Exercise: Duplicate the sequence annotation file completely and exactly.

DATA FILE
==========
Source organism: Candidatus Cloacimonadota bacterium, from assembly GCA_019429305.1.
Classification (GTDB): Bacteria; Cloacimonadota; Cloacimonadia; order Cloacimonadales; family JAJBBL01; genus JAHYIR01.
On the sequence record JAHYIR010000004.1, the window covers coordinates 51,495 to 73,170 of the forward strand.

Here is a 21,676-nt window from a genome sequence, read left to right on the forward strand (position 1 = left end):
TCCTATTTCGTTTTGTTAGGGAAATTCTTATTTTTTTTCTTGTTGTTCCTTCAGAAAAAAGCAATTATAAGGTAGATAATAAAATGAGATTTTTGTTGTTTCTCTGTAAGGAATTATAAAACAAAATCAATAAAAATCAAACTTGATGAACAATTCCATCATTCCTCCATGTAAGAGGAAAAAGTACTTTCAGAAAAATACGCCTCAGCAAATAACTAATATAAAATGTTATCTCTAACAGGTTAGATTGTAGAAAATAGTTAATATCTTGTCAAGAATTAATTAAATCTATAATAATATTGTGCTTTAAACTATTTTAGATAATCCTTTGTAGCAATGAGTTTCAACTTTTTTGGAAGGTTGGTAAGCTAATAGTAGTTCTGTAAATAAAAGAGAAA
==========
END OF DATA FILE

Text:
Source organism: Candidatus Cloacimonadota bacterium, from assembly GCA_019429305.1.
Classification (GTDB): Bacteria; Cloacimonadota; Cloacimonadia; order Cloacimonadales; family JAJBBL01; genus JAHYIR01.
On the sequence record JAHYIR010000004.1, the window covers coordinates 51,495 to 73,170 of the forward strand.

Here is a 21,676-nt window from a genome sequence, read left to right on the forward strand (position 1 = left end):
TCCTATTTCGTTTTGTTAGGGAAATTCTTATTTTTTTTCTTGTTGTTCCTTCAGAAAAAAGCAATTATAAGGTAGATAATAAAATGAGATTTTTGTTGTTTCTCTGTAAGGAATTATAAAACAAAATCAATAAAAATCAAACTTGATGAACAATTCCATCATTCCTCCATGTAAGAGGAAAAAGTACTTTCAGAAAAATACGCCTCAGCAAATAACTAATATAAAATGTTATCTCTAACAGGTTAGATTGTAGAAAATAGTTAATATCTTGTCAAGAATTAATTAAATCTATAATAATATTGTGCTTTAAACTATTTTAGATAATCCTTTGTAGCAATGAGTTTCAACTTTTTTGGAAGGTTGGTAAGCTAATAGTAGTTCTGTAAATAAAAGAGAAA